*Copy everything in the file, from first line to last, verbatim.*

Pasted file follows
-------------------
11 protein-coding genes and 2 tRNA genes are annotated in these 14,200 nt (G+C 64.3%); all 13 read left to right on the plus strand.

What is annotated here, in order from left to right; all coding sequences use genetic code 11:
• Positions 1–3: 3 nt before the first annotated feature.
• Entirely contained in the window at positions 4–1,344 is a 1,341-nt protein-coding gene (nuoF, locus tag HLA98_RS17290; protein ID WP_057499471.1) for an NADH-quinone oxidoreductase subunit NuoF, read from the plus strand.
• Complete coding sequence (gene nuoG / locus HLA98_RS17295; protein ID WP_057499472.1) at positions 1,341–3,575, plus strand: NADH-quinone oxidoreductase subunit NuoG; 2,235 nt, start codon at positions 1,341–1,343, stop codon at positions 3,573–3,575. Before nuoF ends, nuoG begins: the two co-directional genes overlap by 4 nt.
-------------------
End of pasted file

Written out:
11 protein-coding genes and 2 tRNA genes are annotated in these 14,200 nt (G+C 64.3%); all 13 read left to right on the plus strand.

What is annotated here, in order from left to right; all coding sequences use genetic code 11:
• Positions 1–3: 3 nt before the first annotated feature.
• Entirely contained in the window at positions 4–1,344 is a 1,341-nt protein-coding gene (nuoF, locus tag HLA98_RS17290; protein ID WP_057499471.1) for an NADH-quinone oxidoreductase subunit NuoF, read from the plus strand.
• Complete coding sequence (gene nuoG / locus HLA98_RS17295; protein ID WP_057499472.1) at positions 1,341–3,575, plus strand: NADH-quinone oxidoreductase subunit NuoG; 2,235 nt, start codon at positions 1,341–1,343, stop codon at positions 3,573–3,575. Before nuoF ends, nuoG begins: the two co-directional genes overlap by 4 nt.